I hate conflict.
Sure, healthy conflict gets us places. If we successfully resolve the conflict, all relationships are made stronger.
But that doesn’t make it any easier to face.
Conflict is always around the corner when you are a teacher: students, don’t like their grades or they don’t think it’s fair they are penalized for late assignments or they don’t like all the homework you are giving them or they take personally your criticism of their work.
I had to confront this last situation a few days ago. One of my students submitted an assignment late and then blamed it on her peer tutor, claiming the tutor had been editing her work and had handed it back late. Obviously, the work had been done too last-minute.
As a business communications teacher, it’s my job to prepare students for the real world. This is why I tell them that I expect them to operate in my class as if they are in the office. This means that assignments must be handed in on time—no excuses—or students receive a zero. At the same time, I expect all communications with me to be conducted on a professional level.
So when I received the email from this student claiming her work was late because of her tutor and the message contained eight spelling, grammar, and punctuation errors in about 24 words (that’s one error per every three words), I did not accept her reasons for tardiness and said we needed to talk. I requested a meeting with the tutor—because blaming one’s student tutor is unacceptable—and I pointed out her eight errors, reminding her of the necessity to communicate professionally with me. I also told her that I would not accept such error-riddled emails in the future.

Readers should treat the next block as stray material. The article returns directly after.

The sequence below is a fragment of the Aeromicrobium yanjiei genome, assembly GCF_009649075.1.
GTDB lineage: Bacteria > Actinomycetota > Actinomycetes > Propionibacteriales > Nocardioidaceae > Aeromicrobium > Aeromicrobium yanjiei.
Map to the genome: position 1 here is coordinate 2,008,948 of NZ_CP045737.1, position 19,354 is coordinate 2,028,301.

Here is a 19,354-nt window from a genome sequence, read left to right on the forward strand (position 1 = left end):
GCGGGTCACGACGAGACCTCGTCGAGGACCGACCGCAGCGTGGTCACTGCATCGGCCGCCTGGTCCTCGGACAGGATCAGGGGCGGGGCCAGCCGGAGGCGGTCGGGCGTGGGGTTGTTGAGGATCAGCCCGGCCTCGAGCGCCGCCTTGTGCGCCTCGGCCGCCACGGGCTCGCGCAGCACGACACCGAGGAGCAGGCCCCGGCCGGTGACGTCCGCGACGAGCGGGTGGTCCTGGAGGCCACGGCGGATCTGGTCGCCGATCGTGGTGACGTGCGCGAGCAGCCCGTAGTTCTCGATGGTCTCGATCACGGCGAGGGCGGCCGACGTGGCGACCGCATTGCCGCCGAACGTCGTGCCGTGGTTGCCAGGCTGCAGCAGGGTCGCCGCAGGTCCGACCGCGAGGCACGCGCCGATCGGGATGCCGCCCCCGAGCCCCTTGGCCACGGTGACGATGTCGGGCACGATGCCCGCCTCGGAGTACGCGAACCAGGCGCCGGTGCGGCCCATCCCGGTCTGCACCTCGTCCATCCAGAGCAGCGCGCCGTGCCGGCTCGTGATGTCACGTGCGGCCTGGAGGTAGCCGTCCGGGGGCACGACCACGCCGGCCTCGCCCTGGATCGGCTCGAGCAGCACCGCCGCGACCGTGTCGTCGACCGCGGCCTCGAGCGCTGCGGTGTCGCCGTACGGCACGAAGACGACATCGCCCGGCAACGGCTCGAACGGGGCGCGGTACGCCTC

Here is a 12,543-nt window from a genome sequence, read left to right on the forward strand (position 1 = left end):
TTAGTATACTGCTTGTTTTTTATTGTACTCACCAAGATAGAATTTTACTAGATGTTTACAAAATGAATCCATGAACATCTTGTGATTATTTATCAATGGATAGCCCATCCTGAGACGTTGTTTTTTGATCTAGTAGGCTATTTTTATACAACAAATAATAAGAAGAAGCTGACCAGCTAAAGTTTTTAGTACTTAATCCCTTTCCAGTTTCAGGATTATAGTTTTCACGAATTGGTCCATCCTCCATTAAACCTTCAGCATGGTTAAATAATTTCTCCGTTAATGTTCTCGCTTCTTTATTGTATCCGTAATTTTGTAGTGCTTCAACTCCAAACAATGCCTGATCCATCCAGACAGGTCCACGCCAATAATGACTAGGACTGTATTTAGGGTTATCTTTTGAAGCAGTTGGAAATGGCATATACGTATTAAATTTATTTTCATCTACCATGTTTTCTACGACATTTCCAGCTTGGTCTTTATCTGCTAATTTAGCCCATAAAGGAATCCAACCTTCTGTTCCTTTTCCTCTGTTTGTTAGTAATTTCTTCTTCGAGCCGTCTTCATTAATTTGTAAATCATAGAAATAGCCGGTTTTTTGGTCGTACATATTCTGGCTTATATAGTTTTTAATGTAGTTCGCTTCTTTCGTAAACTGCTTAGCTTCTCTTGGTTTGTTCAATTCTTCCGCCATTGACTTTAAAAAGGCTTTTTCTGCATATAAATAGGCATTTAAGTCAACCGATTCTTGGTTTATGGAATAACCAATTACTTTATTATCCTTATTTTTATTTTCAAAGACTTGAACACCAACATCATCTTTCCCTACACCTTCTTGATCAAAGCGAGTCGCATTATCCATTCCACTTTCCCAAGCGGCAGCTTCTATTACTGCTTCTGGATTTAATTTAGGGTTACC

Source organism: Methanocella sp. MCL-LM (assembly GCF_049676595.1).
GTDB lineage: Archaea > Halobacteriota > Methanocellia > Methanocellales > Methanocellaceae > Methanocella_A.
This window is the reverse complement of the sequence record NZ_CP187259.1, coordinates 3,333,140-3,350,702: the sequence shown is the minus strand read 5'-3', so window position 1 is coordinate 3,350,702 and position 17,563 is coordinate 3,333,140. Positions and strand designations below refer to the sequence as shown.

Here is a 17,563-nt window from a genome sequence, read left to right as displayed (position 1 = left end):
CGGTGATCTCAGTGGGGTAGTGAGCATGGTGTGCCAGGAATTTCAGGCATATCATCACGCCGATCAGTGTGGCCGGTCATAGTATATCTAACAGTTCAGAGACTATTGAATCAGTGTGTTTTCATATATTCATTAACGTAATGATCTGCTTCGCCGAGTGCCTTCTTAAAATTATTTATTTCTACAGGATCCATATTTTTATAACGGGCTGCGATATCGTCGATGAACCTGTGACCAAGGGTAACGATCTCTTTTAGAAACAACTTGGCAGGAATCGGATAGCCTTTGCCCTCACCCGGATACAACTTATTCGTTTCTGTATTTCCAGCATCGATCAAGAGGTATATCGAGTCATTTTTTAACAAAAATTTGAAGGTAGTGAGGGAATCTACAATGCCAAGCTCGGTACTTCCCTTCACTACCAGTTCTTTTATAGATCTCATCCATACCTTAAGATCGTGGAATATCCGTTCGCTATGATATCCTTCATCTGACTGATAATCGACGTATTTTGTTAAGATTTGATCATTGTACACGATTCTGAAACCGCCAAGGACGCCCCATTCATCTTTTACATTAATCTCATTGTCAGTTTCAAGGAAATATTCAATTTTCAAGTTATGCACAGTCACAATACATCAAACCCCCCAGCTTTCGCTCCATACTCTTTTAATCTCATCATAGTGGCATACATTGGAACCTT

If it’s possible for an email to explode, the email she sent back to me probably could have done so. She exclaimed that she was “effended” and she was in a hurry and that students should be allowed to send emails with “one or two” errors. She also deflected my request to speak with her tutor.
I was speechless and perturbed. My gut reaction was to bite back, to reject her late assignment as a result of her haughty reply and to put her in her place.
But I decided on another tactic. I didn’t respond to her email (I was going to keep my word and not respond to error-filled emails—this one was also filled with mistakes). Instead of reacting with indignation, I approached the student after class with a smile and apologized for hurting her feelings.
Instantly, this student, who had been prepared to fight for what she believed were her rights, softened. It was the first time I’d seen this young woman relax in 10 weeks of classes. Then I asked her for details of exactly what had happened with her tutor and assured her that I was not seeking to assign blame but to prevent this situation from occurring again.
After sorting out the details, I decided to take her assignment (which may have been only a few minutes late), but said I would not accept this excuse in the future. Then we turned to the matter of the messy email. I reminded her of my professional communications policy, which we had reviewed in two weeks of classes. I also reminded her that we all have strengths and weaknesses and that, if hers was writing, then she might just have to work a little harder than others to deliver clean emails. I urged her to acknowledge her challenges and to meet them head on. I gave her some tips for avoiding email writing errors.
The student said she would reread my remarks on her messy email and try to determine where she had erred. We parted in agreement and with the clear understanding that future emails would be cleaner and edited more thoroughly and that late assignments could not be blamed on tutors.
Some teachers might argue that this student is a bully and should have been dealt with accordingly. Others would say she was rude in her email and disrespectful. I might agree with you, but what harm was there in showing some humour and compassion while reinforcing expectations and rules for the future?
Tell me what you think. Would you have done differently?